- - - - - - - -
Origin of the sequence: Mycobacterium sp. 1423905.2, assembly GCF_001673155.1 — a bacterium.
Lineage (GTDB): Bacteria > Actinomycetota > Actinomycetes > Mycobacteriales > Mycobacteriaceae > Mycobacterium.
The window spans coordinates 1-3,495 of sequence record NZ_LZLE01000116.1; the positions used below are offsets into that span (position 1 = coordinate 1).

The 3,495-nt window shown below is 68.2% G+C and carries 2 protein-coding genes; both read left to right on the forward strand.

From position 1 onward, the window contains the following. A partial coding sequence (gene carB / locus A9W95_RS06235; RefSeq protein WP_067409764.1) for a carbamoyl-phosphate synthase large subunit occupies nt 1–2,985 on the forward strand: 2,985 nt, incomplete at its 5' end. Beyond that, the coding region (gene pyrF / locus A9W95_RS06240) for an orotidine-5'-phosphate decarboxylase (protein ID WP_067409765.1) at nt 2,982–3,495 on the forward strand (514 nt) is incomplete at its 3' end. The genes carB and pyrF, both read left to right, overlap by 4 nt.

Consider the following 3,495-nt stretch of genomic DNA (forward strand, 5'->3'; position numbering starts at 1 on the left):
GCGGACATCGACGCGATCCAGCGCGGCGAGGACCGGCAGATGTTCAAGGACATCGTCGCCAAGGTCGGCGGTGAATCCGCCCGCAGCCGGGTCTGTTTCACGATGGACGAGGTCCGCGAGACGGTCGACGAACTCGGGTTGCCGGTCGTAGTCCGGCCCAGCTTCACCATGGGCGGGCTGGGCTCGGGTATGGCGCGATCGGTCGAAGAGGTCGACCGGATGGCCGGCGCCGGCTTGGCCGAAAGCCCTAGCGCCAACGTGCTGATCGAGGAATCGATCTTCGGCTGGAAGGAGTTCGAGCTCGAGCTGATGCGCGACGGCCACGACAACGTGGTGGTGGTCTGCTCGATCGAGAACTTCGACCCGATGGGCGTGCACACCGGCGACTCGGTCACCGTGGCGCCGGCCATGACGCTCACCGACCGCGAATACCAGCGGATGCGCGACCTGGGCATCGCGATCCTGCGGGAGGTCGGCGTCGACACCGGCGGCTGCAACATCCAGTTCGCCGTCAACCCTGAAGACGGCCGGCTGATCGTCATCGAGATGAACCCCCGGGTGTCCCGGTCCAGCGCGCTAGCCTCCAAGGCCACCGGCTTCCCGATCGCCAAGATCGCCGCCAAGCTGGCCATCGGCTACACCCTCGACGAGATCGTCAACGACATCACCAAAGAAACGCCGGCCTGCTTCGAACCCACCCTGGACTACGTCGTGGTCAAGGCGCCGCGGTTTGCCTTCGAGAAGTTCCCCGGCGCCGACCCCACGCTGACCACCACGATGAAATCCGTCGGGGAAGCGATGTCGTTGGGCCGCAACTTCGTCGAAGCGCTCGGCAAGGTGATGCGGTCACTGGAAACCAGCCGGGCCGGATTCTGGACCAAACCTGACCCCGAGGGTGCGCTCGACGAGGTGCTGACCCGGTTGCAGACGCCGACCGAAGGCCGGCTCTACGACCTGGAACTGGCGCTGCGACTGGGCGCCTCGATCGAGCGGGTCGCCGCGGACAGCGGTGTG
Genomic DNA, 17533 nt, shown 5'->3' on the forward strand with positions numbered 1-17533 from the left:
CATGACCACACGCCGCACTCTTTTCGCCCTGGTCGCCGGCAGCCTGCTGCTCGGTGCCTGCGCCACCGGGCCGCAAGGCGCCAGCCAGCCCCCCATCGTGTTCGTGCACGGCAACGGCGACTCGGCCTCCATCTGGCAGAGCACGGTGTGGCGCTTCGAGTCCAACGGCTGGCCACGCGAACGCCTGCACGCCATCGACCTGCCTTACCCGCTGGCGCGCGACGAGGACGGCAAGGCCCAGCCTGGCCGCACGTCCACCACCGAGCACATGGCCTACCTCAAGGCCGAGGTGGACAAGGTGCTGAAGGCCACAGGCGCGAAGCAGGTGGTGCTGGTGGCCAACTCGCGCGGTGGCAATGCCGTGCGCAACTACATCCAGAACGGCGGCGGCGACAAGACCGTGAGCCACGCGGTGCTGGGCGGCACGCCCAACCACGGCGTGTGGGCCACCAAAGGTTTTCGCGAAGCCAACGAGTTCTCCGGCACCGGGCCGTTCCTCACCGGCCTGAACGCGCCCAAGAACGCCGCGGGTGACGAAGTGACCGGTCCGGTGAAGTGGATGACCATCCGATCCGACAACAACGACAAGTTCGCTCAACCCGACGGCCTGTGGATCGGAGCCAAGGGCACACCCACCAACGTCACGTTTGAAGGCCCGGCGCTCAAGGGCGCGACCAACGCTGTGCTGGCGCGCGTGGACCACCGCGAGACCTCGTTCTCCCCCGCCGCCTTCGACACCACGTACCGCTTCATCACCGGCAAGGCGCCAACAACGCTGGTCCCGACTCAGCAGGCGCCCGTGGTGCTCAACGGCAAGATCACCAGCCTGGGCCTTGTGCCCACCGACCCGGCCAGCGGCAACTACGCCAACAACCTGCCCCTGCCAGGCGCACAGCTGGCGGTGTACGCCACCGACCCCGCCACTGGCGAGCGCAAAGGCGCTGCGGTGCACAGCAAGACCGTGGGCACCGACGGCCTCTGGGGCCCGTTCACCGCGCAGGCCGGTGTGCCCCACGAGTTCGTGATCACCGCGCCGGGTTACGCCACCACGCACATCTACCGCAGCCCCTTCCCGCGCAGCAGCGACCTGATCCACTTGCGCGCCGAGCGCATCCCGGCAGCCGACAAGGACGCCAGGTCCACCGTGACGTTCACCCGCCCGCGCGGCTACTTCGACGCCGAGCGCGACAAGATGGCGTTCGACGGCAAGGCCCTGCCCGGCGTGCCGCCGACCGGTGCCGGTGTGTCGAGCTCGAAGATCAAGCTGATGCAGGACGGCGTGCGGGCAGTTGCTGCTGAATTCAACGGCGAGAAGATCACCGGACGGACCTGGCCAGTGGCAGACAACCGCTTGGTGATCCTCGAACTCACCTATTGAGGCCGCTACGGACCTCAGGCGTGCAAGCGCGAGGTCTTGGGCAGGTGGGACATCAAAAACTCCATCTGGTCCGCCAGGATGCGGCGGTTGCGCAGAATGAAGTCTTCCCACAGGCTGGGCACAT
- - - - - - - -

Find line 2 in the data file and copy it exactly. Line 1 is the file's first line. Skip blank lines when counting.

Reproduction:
Lineage (GTDB): Bacteria > Actinomycetota > Actinomycetes > Mycobacteriales > Mycobacteriaceae > Mycobacterium.